This past month the College released its annual report which showed a significant loss in the endowment but few other major changes.
According to the Audited Annual Financial Statements from June 2002, the College lost approximately $150 million dollars on its endowment from June 2001 to June 2002.
“The big news in the budget, in the financial performance of the College over the last couple years, has been what we all see out there in the stock market,” said Richard Myers, associate provost and director of budgets. “Those kinds of changes dwarf everything else that you see in these numbers.”
Despite the significant loss in the endowment, the College actually increased spending in a number of key areas from 2001. For example, during 2002 the College spent approximately $23 million on land, buildings and equipment, while in 2001 the number was closer to $18 million. In 2002, the College spent almost $48 million on instruction and research; in 2001, the College spent $43 million. The latter change, Myers said, was largely the result of steadily increasing professor salaries.
These increases in spending, Myers said, were made possible by the long-term financial planning of the College during the peak of the bull market. “We take a long term view of the College’s finances,” he said. “Our financial plans and models run essentially 20 years. So what we’re trying to do is maintain sustainability and equilibrium across a 15 – 20 year period, so that, when we have 50 percent returns on the endowment, like we had a couple of years ago. . .you are not spending all that money.
“Just as when things turn south, you’re in a position that you don’t have to cut budgets or make radical changes to program of the institution to be able to live in an environment where you have negative twenty percent returns or negative ten percent returns.”
One area of the budget that has benefited from the College’s past planning is financial aid. In 2001, the College awarded approximately $13 million in financial aid grants, and in 2002, it awarded slightly more than $15 million. “Financial aid has been going up year after year,” Myers said, for two reasons.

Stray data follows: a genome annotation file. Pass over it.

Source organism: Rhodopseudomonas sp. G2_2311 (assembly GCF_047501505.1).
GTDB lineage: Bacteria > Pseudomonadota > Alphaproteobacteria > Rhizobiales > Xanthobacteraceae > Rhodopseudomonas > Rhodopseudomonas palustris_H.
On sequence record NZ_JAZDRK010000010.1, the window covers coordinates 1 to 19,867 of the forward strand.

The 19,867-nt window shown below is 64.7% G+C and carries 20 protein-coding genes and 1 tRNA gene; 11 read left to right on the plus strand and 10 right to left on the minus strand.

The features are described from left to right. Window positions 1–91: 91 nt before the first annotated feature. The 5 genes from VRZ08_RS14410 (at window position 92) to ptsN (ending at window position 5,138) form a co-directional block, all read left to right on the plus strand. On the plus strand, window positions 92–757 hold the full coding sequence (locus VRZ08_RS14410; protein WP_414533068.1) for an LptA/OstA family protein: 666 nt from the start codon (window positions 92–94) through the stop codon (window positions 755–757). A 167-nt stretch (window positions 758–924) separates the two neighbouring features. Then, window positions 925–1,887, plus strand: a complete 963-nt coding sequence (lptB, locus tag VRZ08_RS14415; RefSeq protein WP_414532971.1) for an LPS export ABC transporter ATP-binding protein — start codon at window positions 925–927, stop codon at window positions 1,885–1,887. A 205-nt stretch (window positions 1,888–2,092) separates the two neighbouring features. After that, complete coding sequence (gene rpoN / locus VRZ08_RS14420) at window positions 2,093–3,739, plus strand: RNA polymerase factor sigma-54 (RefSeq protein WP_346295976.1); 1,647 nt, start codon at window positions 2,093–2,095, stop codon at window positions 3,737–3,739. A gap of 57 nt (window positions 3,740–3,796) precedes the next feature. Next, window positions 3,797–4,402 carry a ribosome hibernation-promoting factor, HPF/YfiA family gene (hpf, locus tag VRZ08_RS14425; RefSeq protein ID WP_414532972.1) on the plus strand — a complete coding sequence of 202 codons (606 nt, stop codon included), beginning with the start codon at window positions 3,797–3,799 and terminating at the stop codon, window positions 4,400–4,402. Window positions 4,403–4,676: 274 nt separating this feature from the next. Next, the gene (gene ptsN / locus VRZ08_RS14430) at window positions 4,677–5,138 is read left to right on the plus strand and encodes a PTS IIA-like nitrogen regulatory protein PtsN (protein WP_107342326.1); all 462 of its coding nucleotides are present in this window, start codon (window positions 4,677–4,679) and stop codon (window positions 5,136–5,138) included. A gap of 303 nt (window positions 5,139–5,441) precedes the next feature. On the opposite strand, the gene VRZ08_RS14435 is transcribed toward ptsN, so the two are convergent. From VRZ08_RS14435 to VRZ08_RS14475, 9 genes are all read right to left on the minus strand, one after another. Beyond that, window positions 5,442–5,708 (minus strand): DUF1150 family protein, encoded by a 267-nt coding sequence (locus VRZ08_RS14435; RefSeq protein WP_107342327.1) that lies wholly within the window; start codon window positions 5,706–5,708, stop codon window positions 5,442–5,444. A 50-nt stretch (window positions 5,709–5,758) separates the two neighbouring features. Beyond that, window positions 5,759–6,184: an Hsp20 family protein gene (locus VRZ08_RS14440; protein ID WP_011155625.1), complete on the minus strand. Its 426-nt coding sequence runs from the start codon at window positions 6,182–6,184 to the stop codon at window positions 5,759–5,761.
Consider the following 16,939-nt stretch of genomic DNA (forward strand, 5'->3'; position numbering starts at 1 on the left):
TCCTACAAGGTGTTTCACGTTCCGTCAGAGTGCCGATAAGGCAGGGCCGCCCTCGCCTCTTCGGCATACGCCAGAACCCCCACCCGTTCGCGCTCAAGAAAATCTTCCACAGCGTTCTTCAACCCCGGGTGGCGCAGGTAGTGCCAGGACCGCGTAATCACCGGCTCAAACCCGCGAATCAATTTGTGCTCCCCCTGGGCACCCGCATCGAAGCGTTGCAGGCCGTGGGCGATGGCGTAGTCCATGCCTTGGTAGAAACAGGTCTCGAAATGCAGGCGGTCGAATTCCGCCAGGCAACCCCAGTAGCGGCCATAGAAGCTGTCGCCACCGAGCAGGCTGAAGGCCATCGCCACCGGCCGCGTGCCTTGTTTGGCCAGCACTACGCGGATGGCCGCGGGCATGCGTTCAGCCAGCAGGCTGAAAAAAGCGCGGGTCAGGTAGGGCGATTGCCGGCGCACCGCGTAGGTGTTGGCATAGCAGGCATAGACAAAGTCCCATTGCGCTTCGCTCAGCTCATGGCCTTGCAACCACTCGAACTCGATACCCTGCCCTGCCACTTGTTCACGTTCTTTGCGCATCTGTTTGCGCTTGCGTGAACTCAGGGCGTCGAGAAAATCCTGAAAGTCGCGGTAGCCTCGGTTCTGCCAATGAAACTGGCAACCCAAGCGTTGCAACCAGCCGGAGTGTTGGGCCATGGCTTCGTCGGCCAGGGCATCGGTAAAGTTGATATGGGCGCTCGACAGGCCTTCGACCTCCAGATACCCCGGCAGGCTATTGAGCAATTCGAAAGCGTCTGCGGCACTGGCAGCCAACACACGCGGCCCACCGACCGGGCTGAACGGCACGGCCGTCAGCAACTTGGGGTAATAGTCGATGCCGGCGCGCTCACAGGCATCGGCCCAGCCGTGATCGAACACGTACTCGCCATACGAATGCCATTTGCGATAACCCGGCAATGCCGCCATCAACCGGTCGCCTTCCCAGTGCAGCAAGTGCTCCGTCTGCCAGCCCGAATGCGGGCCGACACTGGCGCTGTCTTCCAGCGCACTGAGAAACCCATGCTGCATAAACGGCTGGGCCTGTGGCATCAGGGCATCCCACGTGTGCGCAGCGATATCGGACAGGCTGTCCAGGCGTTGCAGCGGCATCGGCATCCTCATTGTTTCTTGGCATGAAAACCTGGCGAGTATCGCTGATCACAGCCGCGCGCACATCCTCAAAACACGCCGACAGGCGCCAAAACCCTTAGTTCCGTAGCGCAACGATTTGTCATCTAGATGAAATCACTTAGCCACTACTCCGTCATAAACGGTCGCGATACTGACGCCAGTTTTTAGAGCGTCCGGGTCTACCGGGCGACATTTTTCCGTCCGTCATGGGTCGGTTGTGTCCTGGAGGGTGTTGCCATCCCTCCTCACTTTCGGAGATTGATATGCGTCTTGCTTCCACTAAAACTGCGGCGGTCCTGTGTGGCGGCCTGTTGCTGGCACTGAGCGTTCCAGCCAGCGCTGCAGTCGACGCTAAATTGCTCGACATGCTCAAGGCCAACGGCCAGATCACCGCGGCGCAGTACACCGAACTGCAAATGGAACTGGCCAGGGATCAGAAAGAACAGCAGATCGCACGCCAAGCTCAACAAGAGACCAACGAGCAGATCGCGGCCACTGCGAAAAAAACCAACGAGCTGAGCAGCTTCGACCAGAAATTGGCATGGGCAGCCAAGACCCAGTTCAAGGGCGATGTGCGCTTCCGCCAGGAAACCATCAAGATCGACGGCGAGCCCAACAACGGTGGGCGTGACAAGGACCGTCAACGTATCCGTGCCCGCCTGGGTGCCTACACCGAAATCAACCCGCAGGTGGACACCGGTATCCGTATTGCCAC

Though the number of students at the College has remained the same, rising fees have corresponded to an increase in financial aid. Also, the College has made its financial aid policies more generous: “It will go up if we make our policies regarding financial aid more attractive, and over the last three years we’ve certainly done that.”
Although the College is still in a relatively safe financial position, Myers said that the effects of the struggling economy may have some impact on the College’s operation in the next few years. Because the College has allocated substantial sums of money to several major programs â€“ such as the renovation of Baxter and the Adams Memorial Theatre â€“ it must be careful not to allow unchecked growth in other areas of the budget.
“We’ve got a very aggressive strategic planning process underway at the College,” Myers said. “We’re talking about building a lot of buildings. . .in order to afford those things, we need to be cautious about the kinds of inflation that we have in other areas of the College’s budget. We can’t have both.”
Over the last several years, Myers said, the budget has grown at an annualized rate of six to seven percent.
So far, the sputtering economy has not reduced the number of alumni and parent gifts. In 2001, the College received approximately $13 million; in 2002, the number reached almost $14 million.
Myers stressed that it is too early to tell how much of an effect the economy will have on the College’s development efforts, but said that thus far the institution is performing relatively well compared to its peers.
“We’ve seen a lot more buoyancy in our giving than many other institutions have,” he said. “Certainly, we haven’t revised our projections downward on what our gifts are going to be.”
Myers did acknowledge that if the economy fails to rebound within the next few years, it will almost certainly become necessary for the College to reevaluate its financial position.
“If we’re in a bear market that looks like the 1970s, and it goes on for six, seven years, and we don’t see the type of rebound that we hope to see. . . if you’ve got sustained difficulty on the investments, and we see this continuing to go down for a few more years, then we’re going to have to make some decisions,” he said.
Myers declined to elaborate on what exactly those decisions might entail.